All civil servants are tasked with administering some aspect of the government’s responsibilities, which largely encompasses policies and laws. The most obvious civil servant, given that definition, is a law enforcement officer. They’re responsible for administering and upholding the law in the country and each state’s respective legal code.
However, the civil service comprises a diverse set of jobs. Elementary school teachers, for instance, are also civil servants because they uphold some of the government’s responsibilities. Many states have laws regarding compulsory education up to a certain age. Elementary school teachers are necessary for ensuring that education laws and policies are practiced.
Another popular government job is a court officer. On the face of it, this may seem like a watered-down law enforcement officer. Part of the reason for that impression is the small area a court officer covers. They’re typically tasked to control and maintain security in a court. However, you need to consider that the people in a court of law are almost constantly at risk. As a result, court officers are policing a perpetually risky space, so the demands of their job are comparable to a police officer’s.
More specifically, court officers have to maintain security before, during, and after a trial session.
They’re tasked with protecting all the parties involved in a session, such as the judge, witnesses, and audience. This involves ensuring there’s no contraband in the court, like a weapon, halting disruptions, such as attacks, and escorting jury members and prisoners.
If you’re thinking about becoming a court officer, you’ll have to sit for a civil service exam. However, before you start preparing, you should understand what the job requires from you. Here’s a description of a court officer’s job.
A court officer requires a certain set of skills to properly conduct themselves and fulfill their responsibilities. Firstly, they need to be able to pick up on signs of an oncoming disruption. If a court officer can pick up on these signs, they can maximize the safety of all parties in the court. Secondly, they need to be able to handle the disruption. It requires an appropriate level of strength and combat training to control uncooperative parties. Thirdly, they need to be qualified to handle a firearm in court.
Besides handling disruptions, court officers also have to help the judge maintain cordial relations between all parties in the courtroom. Court officers also have to understand the legal jargon and practices of the court and how they mesh with federal, state, and local law. Lastly, a court officer needs to have good writing, reading, and speaking skills.
A court officer’s primary responsibility is to maintain security and order in the courtroom before, during, and after every trial session. They also need to ensure that all parties in the courtroom behave according to the rules and norms of court behavior. Court officers are answerable to the judge, and they’re tasked with enforcing the judge’s orders. Besides that, a court officer ensures that witnesses, prisoners, and jury members remain protected and have their needs met.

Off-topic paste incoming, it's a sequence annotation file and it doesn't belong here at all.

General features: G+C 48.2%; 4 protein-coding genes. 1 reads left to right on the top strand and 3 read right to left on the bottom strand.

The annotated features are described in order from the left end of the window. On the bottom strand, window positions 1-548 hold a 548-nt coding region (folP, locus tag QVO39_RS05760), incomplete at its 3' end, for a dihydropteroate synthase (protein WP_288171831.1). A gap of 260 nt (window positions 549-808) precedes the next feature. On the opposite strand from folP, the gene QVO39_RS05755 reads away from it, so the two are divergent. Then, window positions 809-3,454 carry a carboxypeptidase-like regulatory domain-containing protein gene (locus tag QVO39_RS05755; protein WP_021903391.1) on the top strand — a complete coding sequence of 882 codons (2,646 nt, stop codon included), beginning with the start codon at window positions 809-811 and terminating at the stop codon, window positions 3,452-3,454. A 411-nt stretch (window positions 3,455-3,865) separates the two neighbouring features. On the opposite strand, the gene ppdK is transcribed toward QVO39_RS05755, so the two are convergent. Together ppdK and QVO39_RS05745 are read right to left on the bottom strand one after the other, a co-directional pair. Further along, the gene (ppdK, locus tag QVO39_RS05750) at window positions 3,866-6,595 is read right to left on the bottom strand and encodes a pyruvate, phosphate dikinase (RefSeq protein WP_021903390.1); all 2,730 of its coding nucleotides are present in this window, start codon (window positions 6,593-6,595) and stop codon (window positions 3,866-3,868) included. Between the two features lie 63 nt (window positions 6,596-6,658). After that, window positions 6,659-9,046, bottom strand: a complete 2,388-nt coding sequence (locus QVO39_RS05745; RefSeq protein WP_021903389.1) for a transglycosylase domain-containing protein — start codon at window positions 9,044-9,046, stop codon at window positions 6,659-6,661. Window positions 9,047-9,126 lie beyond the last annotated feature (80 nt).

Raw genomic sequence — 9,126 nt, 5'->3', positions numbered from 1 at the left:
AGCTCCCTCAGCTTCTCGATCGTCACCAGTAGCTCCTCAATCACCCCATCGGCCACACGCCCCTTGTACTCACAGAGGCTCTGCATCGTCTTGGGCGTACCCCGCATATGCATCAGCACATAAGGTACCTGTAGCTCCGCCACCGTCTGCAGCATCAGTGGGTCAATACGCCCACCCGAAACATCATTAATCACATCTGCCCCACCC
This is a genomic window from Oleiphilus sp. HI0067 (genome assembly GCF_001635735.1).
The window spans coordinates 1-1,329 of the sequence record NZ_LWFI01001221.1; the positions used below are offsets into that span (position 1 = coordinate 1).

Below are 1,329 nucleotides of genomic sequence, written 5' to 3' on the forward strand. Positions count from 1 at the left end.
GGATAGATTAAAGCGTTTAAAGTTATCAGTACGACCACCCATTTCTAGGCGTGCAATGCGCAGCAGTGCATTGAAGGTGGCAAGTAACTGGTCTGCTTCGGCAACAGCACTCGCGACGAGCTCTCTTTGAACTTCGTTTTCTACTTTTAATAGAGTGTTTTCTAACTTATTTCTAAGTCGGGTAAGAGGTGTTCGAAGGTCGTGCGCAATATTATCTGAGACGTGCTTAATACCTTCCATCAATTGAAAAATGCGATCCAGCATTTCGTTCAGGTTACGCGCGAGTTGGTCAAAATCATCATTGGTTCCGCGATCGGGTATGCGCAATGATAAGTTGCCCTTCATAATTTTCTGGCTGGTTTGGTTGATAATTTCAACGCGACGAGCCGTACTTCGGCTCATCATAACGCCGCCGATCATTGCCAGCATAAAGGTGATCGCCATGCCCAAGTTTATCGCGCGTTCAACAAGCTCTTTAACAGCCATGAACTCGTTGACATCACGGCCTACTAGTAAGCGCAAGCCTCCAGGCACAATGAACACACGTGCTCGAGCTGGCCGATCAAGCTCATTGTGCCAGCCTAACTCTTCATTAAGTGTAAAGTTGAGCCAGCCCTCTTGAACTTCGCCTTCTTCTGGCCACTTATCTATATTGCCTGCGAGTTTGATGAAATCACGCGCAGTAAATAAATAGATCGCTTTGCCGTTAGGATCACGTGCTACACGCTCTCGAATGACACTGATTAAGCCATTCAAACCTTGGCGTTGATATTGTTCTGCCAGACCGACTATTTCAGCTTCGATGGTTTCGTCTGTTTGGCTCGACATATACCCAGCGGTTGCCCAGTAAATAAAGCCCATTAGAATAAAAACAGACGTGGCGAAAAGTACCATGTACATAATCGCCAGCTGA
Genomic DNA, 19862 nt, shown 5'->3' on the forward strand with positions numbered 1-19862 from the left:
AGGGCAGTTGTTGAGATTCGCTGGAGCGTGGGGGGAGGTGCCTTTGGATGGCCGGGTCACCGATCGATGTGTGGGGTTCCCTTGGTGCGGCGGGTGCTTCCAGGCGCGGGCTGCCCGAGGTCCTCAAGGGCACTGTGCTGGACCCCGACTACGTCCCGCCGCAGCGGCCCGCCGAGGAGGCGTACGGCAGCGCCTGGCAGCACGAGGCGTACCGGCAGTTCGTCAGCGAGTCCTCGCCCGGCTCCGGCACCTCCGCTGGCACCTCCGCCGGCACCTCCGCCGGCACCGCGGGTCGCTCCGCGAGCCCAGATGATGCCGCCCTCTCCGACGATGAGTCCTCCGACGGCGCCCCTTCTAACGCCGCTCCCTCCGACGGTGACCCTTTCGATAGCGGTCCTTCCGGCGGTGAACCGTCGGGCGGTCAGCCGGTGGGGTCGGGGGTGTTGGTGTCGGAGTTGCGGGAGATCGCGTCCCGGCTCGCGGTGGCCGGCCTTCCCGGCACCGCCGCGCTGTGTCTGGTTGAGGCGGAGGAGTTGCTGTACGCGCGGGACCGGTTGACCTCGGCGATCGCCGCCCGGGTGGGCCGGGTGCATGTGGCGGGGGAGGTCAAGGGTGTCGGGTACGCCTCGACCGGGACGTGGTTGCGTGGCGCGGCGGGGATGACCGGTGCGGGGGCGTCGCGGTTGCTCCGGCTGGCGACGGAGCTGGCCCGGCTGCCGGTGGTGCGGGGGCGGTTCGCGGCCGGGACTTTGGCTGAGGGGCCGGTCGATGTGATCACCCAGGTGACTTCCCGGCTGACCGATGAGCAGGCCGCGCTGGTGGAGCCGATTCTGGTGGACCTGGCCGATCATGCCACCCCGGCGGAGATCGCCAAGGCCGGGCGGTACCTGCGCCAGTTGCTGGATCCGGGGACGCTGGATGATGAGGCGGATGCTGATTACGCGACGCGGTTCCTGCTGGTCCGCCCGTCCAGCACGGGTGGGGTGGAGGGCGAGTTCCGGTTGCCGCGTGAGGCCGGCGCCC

Part of maintaining order in the court involves addressing disruptions. Court officers are empowered to arrest anyone who creates a violent disruption or threatens the safety of the court. They can also arrest overly disruptive individuals. Lastly, court officers are also responsible for preparing case records and documents before every trial.
Court officers also have many secondary responsibilities besides their primary ones. For instance, court officers are entrusted with checking up on defendants and their attorneys to make sure all restrictions (curfews, space, etc.) are being adhered to.
They can also assist with case investigations and refer clients to the required education and social programs. Lastly, they can also be asked to collect and analyze forensic evidence, such as blood, hair, DNA samples, etc.
In order to become a court officer, applicants need to have a valid driver’s license, be a US citizen, and be at least 21 years old. Additionally, all court officers need to pass a background check on their criminal record. These requirements apply across the board, but there are more requirements to becoming a court officer.
There is an education requirement for becoming a court officer, but it varies with state and position. For example, court officers in trial courts may need a high school diploma. In contrast, court officers in higher courts may require an appropriate bachelor’s degree, such as one in forensic science or criminal justice. Lastly, court officers need some experience in security or law enforcement (at least two years).
The last requirement is that you need to sit and pass a civil service exam. Preparing for this on your own can be difficult. Even with the best study routine and all the material, there’s still uncertainty, because it’s a new exam. An experienced hand can go a long way in helping you with your preparation, and that’s where we can help. Contact us, at Civil Service Success, and we’ll help you prepare for the NYS Court Officer exams and tests in Westchester.